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  • Writer's pictureAnne Anderson

How to talk to a cancer sufferer. Cancer is still a taboo subject, and sufferers still admit feeling a bit ashamed and lots of fear. Susan has experienced it, let’s read what she would have liked.

Updated: May 16

As a teacher she felt eager to educate herself on this early stage tumour, but what she discovered was too scary. She couldn’t say cancer out loud never mind say, ‘I have cancer.’ 


As far as she was concerned, the cancer was in her body and she didn’t need to make it 'my c....r.' Surgery would show it the door.

However meeting others in normal everyday life became so difficult, she isolated, because she couldn’t cope with stories of others dancing with death or how many people they knew who they’d lost. She longed for people just to listen, for a hand to hold, an arm around her shoulder, for inspiring words, for other to ask her questions so she could offload. 

She needed an army, not sympathetic condolences. A cheer leading, praying, or even just thinking of her army, who were brave, even though they were grieving too. An army who could sometimes make themselves available for a phone call or to hold her hand.

How can we help others like Sue?

The most reassuring, caring responses she heard were 'Oh F, F..in Hell, Oh No,' and they were all followed by 'I'm with you, I've got your back, you are not alone.' 


Ask solid questions. 

How are you feeling, how are you doing? Listen, nod, listen some more. How’s the treatment going? Not when’s your next appointment, what are they going to do? (this filled Sue with so much dread and fear) Do you want me to check in on you, how often?

Don’t fold your arms. Keep open body language. This will relax your terrified friend. Ask, what help do you need? Can I grab some groceries or order them online for you? Show you care by simply listening, don’t try to fix this. Don’t look at your watch or phone. Ask courageously, "If you could remove fear from this situation, how would you handle this? If we could wave a magic wand, what would you want, need, or ask for? 

This will help with setting some goals and working towards them. Reassure that you will be with them and become the vidulant bugler reminding your new Sue, how well she is doing and how brave she is. 



Amazing Care at U H D Bournemouth/Christchurch/Poole hospitals.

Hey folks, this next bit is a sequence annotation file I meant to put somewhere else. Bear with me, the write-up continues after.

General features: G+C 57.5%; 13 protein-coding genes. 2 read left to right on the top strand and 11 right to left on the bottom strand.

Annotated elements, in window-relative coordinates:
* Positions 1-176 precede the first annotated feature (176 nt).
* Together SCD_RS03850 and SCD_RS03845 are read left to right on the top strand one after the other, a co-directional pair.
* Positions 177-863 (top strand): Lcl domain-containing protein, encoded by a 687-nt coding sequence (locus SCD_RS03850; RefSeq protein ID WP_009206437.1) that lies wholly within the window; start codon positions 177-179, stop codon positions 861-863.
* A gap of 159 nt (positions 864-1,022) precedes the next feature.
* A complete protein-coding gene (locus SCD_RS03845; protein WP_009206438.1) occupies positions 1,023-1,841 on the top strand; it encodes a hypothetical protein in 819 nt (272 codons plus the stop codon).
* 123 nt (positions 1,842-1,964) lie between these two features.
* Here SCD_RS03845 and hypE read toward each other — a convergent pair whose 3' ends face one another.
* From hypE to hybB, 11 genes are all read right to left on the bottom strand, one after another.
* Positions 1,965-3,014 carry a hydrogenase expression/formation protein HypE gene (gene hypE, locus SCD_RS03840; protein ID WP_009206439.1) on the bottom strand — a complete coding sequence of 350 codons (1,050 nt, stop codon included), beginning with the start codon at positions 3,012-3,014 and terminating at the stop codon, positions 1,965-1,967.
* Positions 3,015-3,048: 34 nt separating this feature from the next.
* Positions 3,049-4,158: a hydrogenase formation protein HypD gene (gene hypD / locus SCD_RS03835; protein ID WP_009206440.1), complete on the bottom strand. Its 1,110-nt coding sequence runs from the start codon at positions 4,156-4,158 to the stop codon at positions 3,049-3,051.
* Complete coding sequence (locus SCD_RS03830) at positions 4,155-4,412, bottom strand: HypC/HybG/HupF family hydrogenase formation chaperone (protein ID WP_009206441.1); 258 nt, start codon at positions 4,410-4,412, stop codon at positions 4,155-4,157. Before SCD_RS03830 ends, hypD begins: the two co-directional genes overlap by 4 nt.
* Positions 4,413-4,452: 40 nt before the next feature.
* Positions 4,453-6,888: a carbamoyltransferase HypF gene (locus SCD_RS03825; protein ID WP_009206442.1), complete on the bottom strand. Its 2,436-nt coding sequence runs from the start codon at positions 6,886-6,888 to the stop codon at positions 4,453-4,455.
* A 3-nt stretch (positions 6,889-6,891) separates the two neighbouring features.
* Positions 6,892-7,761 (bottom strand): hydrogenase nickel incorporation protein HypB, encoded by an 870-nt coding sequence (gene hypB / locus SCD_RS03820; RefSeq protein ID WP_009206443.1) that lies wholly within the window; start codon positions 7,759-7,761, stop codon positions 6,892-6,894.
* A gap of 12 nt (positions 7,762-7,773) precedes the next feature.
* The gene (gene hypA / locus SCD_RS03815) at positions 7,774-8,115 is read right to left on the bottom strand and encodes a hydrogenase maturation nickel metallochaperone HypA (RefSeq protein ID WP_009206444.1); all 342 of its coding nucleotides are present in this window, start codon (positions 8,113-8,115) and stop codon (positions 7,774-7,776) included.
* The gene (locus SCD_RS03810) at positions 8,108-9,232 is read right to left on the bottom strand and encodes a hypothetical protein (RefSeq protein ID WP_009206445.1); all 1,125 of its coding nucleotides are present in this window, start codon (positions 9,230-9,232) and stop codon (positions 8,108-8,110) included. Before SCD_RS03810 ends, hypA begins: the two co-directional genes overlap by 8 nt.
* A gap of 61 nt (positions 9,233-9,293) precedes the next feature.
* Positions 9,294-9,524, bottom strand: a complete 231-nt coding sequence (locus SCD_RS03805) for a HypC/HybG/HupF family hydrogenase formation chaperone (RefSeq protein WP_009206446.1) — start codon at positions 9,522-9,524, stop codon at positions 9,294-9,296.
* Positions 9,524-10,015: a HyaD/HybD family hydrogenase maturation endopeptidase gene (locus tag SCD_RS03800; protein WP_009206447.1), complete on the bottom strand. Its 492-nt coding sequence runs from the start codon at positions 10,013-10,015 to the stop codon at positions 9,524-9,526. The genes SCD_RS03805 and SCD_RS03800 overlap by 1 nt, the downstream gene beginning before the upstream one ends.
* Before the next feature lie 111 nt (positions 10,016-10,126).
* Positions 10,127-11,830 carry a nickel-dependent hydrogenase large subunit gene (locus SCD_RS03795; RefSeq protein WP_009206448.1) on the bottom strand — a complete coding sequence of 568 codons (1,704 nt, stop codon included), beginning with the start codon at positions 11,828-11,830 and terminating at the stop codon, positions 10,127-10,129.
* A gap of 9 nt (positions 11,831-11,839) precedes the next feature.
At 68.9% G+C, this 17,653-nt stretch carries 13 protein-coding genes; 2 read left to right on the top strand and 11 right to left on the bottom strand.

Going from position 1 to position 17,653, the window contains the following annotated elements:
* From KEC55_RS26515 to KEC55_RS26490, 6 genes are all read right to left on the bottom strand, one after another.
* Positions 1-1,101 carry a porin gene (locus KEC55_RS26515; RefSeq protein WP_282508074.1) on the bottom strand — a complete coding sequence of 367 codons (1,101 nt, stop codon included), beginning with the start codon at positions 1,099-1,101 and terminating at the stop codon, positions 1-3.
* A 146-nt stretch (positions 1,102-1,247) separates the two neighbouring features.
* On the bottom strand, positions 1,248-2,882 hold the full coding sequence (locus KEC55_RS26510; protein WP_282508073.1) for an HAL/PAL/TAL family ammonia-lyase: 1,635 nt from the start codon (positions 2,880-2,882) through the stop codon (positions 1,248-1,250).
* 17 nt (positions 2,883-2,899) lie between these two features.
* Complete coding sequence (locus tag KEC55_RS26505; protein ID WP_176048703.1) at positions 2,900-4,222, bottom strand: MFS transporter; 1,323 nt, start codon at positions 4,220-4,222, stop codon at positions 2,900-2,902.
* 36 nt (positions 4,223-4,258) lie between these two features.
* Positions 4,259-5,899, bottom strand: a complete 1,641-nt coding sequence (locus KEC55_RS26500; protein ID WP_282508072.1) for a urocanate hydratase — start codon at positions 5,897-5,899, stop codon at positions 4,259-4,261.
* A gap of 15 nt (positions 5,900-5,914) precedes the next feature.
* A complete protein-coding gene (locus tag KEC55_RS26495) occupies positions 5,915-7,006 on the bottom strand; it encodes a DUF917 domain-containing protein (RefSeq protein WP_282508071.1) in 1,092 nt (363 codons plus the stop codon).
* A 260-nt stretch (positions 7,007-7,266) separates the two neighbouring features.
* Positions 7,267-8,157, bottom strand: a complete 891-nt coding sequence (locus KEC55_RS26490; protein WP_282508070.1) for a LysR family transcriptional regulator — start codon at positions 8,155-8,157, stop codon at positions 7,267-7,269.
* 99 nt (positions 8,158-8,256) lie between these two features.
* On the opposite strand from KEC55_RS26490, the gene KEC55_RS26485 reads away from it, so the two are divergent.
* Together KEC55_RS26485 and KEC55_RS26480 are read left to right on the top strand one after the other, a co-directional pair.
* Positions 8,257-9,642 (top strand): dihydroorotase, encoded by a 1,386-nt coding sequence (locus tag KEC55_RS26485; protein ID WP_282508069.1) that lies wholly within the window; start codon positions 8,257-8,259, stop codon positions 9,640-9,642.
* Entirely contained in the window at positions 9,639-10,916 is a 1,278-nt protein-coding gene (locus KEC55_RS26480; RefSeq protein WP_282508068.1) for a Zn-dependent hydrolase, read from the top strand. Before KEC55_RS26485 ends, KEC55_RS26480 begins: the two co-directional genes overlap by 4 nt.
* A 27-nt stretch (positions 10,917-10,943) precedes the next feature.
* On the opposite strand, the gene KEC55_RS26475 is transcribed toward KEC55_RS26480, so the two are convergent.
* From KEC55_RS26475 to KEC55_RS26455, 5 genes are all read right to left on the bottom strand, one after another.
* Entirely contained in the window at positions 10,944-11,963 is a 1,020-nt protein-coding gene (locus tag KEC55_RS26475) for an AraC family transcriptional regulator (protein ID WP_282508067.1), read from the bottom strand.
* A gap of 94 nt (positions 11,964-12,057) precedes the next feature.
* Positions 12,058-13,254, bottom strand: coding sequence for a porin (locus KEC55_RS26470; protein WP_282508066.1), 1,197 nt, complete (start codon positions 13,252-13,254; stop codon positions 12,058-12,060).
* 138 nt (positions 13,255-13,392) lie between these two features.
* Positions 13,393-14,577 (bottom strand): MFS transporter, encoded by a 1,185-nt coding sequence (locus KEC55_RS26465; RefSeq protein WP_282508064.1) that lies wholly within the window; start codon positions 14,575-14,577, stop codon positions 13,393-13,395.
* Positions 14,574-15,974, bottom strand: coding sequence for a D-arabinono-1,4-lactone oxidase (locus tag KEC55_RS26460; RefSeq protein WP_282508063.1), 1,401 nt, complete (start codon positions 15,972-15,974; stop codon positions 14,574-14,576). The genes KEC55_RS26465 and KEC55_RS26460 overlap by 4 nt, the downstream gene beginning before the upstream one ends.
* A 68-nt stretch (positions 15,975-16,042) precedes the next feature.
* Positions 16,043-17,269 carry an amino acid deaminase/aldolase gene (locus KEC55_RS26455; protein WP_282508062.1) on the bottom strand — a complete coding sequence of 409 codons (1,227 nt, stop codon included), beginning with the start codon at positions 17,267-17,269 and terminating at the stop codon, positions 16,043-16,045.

Susan received the most loving, caring, organised and synchronised treatment anyone could wish for. Every corridor was filled with smiles and offers of help. The staff had time to listen and were brave enough to give bad news with such love and hope. Her treatment involved three different hospitals: Poole, Bournemouth, and Christchurch Hospital. Throughout the entire experience, all three hospitals and various departments worked together seamlessly. From the moment she was diagnosed, Susan never had to endure long waits in queues, or feeling anxious. The staff at all departments were not only friendly, and professional, but also well-informed and compassionate. 


Early stage cancer is the best to get. Early intervention can lead to simpler treatments. Check and listen to your body and don’t be scared of getting through the doctor’s receptionist. You are as important as every other patient and when things are frightening and you are really worried, say so and save yourself the heavy consequences of not speaking out earlier.



Last year I ran Communities against Cancer workshops and taught that one in two people will get cancer in their life, also that 40% of all cancers can be avoided.

Last year the prevention talks saved 9 lives, now we know 10 lives have been saved. 


Please, Please, Please, look and listen to your body. 

You are worth it. 


Receptionists and doctors get paid for doing their job 

and you are worth people’s care. 

A massive big thank you is extended to the Breast Screening Unit, Poole, Belinda Pierce surgeon, Ladybird Clinic Poole, Jigsaw Clinic 

Bournemouth, Bone Scanner radiography lady at Christchurch, All the Radiotherapy team, Poole and all the amazing administrators who hold patient care and accurate communication at the centre of the core of their beings.





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